Tag: planning

How to make working with images less horrible Part 1: File types and resolution

We build websites that are easy to manage and update. Those updates almost always include adding, editing and moving around images. We have nifty ways of creating websites where it doesnt matter what size image you upload, it will always be right. However, we know that working with images can be a pain in the you-know-what, especially with all the different file types and resolutions, and even more difficult when you dont have fancy photo editing software. Well, fear not, were here to help!

Its a Long(er) Story: Long-Form Content

As a member of the last generation to be born without the Internet, I definitely used to be better at reading. I’d routinely rocket through a few books a week in high school and college, so imagine my surprise when I received a free subscription to The Atlantic (for donating to WBEZ, because I am a clich??), and found reading a long-form articlechallenging. I realized it’s been awhile since I read anything that required me to commit to it.

And it felt amazing.

Three neat things we learned about first-time website visitors

Weve done a lot of user interviews for the various sites weve made. Yes, every user is different and every site is different, but were seeing common themes in user behavior, especially when someone first visits a site. Usually they are looking for something specific, or they are making comparisons with other sites so you’ve got to act fast and communicate your message fast!

Avoiding spam filters when sending out email newsletters

We know first hand just how much time and effort goes into creating great email newsletters. We do it for clients and ourselves. When you put in all the effort of writing, designing and coding an email blast, the last thing you want is for your message to be delivered straight to your readers spam box. There are a few basic steps you can take to help you get to the inbox instead.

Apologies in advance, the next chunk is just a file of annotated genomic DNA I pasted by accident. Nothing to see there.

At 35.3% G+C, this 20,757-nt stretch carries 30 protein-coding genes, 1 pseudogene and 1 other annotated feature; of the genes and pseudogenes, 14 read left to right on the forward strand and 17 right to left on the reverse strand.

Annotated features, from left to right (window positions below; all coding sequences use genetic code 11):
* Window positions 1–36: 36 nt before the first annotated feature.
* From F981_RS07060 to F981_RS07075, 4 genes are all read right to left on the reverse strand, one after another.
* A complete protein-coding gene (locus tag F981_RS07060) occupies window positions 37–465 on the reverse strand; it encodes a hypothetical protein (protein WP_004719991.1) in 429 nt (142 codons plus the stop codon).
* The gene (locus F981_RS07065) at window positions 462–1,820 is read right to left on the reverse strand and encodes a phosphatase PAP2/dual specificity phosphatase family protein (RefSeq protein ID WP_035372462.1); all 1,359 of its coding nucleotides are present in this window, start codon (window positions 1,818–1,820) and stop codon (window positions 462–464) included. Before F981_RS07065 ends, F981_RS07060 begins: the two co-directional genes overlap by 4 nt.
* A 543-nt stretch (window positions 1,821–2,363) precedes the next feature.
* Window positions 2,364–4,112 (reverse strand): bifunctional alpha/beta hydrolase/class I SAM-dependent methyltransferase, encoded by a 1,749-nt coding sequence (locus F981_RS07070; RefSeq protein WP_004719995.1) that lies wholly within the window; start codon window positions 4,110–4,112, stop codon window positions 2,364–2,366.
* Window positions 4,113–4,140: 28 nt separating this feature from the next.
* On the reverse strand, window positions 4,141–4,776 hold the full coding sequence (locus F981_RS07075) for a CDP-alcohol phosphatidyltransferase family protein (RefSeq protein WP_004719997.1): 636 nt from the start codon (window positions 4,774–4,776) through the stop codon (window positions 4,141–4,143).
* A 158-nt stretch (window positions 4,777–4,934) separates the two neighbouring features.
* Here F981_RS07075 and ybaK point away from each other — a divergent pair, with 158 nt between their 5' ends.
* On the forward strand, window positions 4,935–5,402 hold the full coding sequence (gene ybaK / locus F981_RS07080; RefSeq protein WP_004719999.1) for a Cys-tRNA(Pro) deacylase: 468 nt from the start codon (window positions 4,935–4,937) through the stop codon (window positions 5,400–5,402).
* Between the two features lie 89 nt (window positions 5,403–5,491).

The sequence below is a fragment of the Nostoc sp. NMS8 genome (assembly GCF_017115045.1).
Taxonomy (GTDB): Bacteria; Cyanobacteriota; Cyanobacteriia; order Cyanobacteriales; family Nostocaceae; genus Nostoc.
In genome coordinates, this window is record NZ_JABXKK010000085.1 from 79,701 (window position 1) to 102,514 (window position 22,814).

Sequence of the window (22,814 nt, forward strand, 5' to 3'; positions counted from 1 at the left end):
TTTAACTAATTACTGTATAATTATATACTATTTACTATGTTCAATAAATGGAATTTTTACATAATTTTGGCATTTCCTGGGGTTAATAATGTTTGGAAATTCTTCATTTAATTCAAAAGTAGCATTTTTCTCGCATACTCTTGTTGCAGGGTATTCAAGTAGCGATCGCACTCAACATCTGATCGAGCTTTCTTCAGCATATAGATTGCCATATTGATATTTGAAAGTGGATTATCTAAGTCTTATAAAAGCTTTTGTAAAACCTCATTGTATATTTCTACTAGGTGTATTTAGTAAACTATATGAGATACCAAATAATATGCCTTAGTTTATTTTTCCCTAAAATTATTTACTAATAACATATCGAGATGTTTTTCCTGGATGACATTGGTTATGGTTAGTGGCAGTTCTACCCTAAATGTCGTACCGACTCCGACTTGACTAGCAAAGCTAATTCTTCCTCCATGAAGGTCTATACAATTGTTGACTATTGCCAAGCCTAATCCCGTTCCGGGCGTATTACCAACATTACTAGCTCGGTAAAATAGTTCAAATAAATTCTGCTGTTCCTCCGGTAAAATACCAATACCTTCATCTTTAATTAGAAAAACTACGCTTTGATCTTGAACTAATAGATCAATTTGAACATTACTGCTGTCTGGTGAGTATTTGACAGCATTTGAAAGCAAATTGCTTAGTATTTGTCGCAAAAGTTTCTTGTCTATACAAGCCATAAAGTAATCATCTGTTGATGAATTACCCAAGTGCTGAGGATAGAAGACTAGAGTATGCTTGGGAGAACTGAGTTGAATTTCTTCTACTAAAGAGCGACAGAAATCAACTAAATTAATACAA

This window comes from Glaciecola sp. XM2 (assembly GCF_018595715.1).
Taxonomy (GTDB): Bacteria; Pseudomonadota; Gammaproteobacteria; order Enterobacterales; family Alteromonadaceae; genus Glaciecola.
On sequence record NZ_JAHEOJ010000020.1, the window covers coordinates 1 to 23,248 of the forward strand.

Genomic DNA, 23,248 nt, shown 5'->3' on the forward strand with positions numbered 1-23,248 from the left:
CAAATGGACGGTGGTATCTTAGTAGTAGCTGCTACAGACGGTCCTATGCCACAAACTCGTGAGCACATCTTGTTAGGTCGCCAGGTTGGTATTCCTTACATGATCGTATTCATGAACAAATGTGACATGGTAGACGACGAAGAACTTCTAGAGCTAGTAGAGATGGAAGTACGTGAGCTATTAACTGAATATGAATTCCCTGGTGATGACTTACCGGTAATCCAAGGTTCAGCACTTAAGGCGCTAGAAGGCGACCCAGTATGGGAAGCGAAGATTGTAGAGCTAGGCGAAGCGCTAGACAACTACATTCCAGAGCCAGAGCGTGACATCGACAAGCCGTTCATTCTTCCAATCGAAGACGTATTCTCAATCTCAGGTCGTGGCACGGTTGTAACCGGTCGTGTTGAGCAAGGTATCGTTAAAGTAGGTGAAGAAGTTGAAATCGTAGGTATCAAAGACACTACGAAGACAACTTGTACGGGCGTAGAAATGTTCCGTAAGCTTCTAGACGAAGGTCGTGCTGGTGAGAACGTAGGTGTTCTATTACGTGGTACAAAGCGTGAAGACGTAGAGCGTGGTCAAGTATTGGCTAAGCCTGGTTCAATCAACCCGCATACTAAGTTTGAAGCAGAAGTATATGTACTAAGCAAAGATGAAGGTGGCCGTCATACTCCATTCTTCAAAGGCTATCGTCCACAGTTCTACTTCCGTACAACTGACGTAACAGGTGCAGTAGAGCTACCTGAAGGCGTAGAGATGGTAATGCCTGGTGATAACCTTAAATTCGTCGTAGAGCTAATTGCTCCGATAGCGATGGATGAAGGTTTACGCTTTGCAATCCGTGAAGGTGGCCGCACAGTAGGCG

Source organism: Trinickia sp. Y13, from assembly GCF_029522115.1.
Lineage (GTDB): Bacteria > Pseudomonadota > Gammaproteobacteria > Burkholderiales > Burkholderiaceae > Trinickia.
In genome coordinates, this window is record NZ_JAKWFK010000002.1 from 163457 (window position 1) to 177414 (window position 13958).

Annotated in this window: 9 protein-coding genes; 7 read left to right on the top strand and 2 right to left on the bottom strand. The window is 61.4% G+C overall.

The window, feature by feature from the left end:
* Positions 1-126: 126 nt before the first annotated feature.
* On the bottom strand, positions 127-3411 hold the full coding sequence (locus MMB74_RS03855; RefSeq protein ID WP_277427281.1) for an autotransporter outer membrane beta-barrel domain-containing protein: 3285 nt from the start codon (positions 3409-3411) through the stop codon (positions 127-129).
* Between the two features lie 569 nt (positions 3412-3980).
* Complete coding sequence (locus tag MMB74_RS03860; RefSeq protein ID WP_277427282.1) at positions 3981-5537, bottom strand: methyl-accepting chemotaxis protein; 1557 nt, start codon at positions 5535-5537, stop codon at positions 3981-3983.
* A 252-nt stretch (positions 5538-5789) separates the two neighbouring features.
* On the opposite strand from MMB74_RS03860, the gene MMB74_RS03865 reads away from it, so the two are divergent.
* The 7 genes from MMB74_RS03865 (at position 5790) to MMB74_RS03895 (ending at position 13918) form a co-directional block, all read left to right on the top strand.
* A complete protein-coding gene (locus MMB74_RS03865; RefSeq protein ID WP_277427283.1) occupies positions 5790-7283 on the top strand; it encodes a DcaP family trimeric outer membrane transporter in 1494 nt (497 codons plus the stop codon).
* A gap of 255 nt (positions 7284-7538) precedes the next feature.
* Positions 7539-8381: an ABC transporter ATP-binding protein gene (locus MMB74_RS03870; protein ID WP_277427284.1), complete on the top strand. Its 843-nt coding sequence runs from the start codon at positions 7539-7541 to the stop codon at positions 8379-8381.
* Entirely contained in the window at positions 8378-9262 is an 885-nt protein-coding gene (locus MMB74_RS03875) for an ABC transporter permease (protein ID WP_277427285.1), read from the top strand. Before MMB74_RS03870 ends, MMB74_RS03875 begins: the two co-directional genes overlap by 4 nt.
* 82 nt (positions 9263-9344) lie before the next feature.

What makes a good story

Our brains love stories, and luckily, the Internet is full of them. Hardly a day goes by that one of my friends doesn’t post something heartwarming and awe-inspiring from Upworthy or some other positive news site.

Is it a trend, or is it a movement?

I’m a designerand I’m always exploring the world around me. I collect beautiful and interesting things and try to use them later. Most of the time the pretty things become the popular things – like the chevron craze thats happening right now. But sometimes, really ugly things become popular, so I try to find the good in them and learn how to use them in the best way. This combination of exploring and open-mindedness is great for learning, but it also makes it pretty easy to get caught up in trends.

Taking donations online: Making your website do the work for you

If youre a nonprofit organization, you probably already take donations on your website. There are so many payment receiving options: GiftTool, PayPal, Authorize.net, its barely even worth going through them all. Just make sure you arent being charged a fortune per transaction!

Social Media: Youre not doing it wrong

I think this is one of the reasons businesses and nonprofits get scared about doing social media. Since social media is constantly changing, it’s easy to get floored by a new piece of information suddenly, you’re doing Twitter wrong! You’re on an outdated platform! You’re supposed to be posting twice as much as you are! Back away, don’t touch it!

Stop telling me where to click

Sometime near the beginning of links on the internet, people decided that click here was a good way to get people to click there. If I had to guess, the reason for this is probably that at the beginning of the internet people didnt know what links were, so you had to explicitly tell them to click here. The good news is that now its 20 years later, and people know what to do when they see links. Here are some reasons you should change your click here ways…

Web type: You can do better

In the past the idea of good typography on a website just meant knowing how to adjust the line-height. You could only really rely on what fonts your visitors had installed on their computer, which meant you could choose from the basics: Arial, Georgia, Times New Roman, Lucida, Tahoma, Verdana, Courier.

3 Ways to keep your web project on track

Every project we do looks great, but lets be realistic: some of them have hiccups along the way to being great. Here are the top three reason why web projects go wrong and how to keep that from happening.